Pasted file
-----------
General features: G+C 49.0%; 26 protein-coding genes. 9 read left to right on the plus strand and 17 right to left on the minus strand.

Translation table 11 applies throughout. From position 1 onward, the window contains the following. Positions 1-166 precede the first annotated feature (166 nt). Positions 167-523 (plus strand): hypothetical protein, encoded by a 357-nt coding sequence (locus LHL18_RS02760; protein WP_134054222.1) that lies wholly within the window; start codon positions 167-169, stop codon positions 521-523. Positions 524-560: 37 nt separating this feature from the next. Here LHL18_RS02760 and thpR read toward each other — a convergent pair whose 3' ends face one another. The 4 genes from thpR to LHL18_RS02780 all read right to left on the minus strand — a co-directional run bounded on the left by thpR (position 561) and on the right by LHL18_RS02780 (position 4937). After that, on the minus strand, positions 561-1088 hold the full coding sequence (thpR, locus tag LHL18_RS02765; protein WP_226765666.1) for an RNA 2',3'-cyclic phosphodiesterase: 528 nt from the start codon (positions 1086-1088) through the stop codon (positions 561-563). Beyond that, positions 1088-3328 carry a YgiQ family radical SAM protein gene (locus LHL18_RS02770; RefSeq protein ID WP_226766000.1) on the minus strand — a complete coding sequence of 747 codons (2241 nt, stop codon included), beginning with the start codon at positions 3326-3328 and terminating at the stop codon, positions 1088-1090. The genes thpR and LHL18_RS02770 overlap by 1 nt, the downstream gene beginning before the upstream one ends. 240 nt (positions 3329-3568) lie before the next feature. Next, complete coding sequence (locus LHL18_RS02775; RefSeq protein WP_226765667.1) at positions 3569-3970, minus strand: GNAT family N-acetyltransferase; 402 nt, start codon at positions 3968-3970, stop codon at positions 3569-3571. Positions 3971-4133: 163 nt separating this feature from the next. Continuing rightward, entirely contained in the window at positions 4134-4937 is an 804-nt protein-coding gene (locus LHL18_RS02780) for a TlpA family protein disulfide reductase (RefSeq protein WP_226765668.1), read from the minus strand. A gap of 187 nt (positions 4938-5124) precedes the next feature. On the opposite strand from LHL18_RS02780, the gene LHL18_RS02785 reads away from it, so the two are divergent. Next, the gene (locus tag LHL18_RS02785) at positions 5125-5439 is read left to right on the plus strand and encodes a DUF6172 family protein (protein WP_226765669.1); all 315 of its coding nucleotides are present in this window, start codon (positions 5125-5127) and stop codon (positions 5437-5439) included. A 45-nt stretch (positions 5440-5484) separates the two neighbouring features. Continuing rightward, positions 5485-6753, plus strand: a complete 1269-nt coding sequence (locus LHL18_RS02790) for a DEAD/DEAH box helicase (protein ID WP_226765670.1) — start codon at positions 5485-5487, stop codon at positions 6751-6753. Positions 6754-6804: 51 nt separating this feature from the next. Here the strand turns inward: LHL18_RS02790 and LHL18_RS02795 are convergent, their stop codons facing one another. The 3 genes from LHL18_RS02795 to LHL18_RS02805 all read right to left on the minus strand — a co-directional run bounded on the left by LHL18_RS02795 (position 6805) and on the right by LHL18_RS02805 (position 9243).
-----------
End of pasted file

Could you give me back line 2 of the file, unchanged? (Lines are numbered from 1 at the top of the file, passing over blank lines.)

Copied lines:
Translation table 11 applies throughout. From position 1 onward, the window contains the following. Positions 1-166 precede the first annotated feature (166 nt). Positions 167-523 (plus strand): hypothetical protein, encoded by a 357-nt coding sequence (locus LHL18_RS02760; protein WP_134054222.1) that lies wholly within the window; start codon positions 167-169, stop codon positions 521-523. Positions 524-560: 37 nt separating this feature from the next. Here LHL18_RS02760 and thpR read toward each other — a convergent pair whose 3' ends face one another. The 4 genes from thpR to LHL18_RS02780 all read right to left on the minus strand — a co-directional run bounded on the left by thpR (position 561) and on the right by LHL18_RS02780 (position 4937). After that, on the minus strand, positions 561-1088 hold the full coding sequence (thpR, locus tag LHL18_RS02765; protein WP_226765666.1) for an RNA 2',3'-cyclic phosphodiesterase: 528 nt from the start codon (positions 1086-1088) through the stop codon (positions 561-563). Beyond that, positions 1088-3328 carry a YgiQ family radical SAM protein gene (locus LHL18_RS02770; RefSeq protein ID WP_226766000.1) on the minus strand — a complete coding sequence of 747 codons (2241 nt, stop codon included), beginning with the start codon at positions 3326-3328 and terminating at the stop codon, positions 1088-1090. The genes thpR and LHL18_RS02770 overlap by 1 nt, the downstream gene beginning before the upstream one ends. 240 nt (positions 3329-3568) lie before the next feature. Next, complete coding sequence (locus LHL18_RS02775; RefSeq protein WP_226765667.1) at positions 3569-3970, minus strand: GNAT family N-acetyltransferase; 402 nt, start codon at positions 3968-3970, stop codon at positions 3569-3571. Positions 3971-4133: 163 nt separating this feature from the next. Continuing rightward, entirely contained in the window at positions 4134-4937 is an 804-nt protein-coding gene (locus LHL18_RS02780) for a TlpA family protein disulfide reductase (RefSeq protein WP_226765668.1), read from the minus strand. A gap of 187 nt (positions 4938-5124) precedes the next feature. On the opposite strand from LHL18_RS02780, the gene LHL18_RS02785 reads away from it, so the two are divergent. Next, the gene (locus tag LHL18_RS02785) at positions 5125-5439 is read left to right on the plus strand and encodes a DUF6172 family protein (protein WP_226765669.1); all 315 of its coding nucleotides are present in this window, start codon (positions 5125-5127) and stop codon (positions 5437-5439) included. A 45-nt stretch (positions 5440-5484) separates the two neighbouring features. Continuing rightward, positions 5485-6753, plus strand: a complete 1269-nt coding sequence (locus LHL18_RS02790) for a DEAD/DEAH box helicase (protein ID WP_226765670.1) — start codon at positions 5485-5487, stop codon at positions 6751-6753. Positions 6754-6804: 51 nt separating this feature from the next. Here the strand turns inward: LHL18_RS02790 and LHL18_RS02795 are convergent, their stop codons facing one another. The 3 genes from LHL18_RS02795 to LHL18_RS02805 all read right to left on the minus strand — a co-directional run bounded on the left by LHL18_RS02795 (position 6805) and on the right by LHL18_RS02805 (position 9243).